Thousands of families in Darlington are living below the poverty line, new figures show (From Darlington and Stockton Times)
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Thousands of families in Darlington are living below the poverty line, new figures show
THOUSANDS of families in Darlington are living below the poverty line, according to new figures released by the council.
Almost 11,000 adults and 3,400 children under 18 are living in homes with an income of less than £13,312 a year – the official EU marker for poverty.
Some 3,000 pensioners are also living below the poverty line in the town.
A report prepared for Darlington Borough Council’s adult and housing scrutiny committee called The Scope of Poverty in Darlington, Welfare Reforms and the Partnership Response, found that the profile and geographic distribution of those living in the town is changing.
Of the families living in poverty in Darlington, 66 per cent of them have at least one person in work.
People living in wards close to the town centre, in Haughton and in the eastern side of the town are still most likely to slip into poverty, the report shows.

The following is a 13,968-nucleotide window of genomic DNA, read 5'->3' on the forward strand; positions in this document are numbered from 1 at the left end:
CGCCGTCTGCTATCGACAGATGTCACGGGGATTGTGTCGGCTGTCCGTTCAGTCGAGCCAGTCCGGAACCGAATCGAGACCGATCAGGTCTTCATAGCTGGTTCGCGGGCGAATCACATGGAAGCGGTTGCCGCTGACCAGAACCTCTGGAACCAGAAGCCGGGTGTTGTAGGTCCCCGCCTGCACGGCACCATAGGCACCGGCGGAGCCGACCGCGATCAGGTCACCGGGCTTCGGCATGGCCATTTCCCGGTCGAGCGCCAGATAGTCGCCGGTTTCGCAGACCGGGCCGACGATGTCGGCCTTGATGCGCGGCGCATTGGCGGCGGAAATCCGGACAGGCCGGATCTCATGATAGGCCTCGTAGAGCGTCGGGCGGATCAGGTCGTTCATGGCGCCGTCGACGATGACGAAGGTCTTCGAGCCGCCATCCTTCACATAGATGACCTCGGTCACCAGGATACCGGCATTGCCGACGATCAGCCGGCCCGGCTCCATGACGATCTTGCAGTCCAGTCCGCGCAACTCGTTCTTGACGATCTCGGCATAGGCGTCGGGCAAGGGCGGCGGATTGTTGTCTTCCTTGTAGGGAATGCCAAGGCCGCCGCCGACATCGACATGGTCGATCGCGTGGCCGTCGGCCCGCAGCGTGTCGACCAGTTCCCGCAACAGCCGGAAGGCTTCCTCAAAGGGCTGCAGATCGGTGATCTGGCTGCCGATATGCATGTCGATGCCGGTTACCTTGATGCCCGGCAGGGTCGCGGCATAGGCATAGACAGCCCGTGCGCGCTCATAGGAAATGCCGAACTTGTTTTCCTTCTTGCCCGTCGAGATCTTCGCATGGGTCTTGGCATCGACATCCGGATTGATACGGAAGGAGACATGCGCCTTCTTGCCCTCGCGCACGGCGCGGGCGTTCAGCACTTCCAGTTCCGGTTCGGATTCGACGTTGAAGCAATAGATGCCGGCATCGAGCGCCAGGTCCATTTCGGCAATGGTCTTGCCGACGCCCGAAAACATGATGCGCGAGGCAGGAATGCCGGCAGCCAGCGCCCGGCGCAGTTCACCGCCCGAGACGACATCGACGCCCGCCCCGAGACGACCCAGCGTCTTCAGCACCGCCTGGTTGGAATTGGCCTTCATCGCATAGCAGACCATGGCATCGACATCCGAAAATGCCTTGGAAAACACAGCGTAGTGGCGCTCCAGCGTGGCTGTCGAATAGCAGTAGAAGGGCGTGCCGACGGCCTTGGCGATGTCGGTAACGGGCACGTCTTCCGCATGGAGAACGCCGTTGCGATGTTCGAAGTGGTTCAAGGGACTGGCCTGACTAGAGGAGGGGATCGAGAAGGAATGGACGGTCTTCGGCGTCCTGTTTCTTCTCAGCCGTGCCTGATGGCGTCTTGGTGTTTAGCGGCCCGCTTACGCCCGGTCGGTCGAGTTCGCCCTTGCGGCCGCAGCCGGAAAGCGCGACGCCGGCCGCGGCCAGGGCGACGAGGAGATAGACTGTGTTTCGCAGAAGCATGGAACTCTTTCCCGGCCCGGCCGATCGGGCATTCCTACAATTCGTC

However, as the number of working families affected by poverty increases, the report notes that some living in parts of the town seen as affluent are now struggling to make ends meet each month and have lost ‘financial resilience’.
The report notes: “Evidence from agencies working with this group of newly poor highlight a range of different problems faced by them.
“For some families their poverty is less obvious as they may apparently have assets but little disposable income to spend on food, heating and clothes.
“Advice agencies report that families have lost financial resilience with savings dwindling and important equipment going un-replaced.
“The consequence of this is that many families live on the edge of being able to cope and it only takes a small additional expense to place them in crisis.”
A task group set up last year to look into poverty in Darlington has made a number of recommendations, including the creation of a number of ‘one-stop shops’ where people can get access to food banks, credit unions and housing, benefits and debt advice.
Work will also be done on increasing people’s employability and improving the skills of those already in low-paid work to help them to earn more.
The report will be discussed by the scrutiny committee at the town hall on Tuesday, March 4, at 9.30am.
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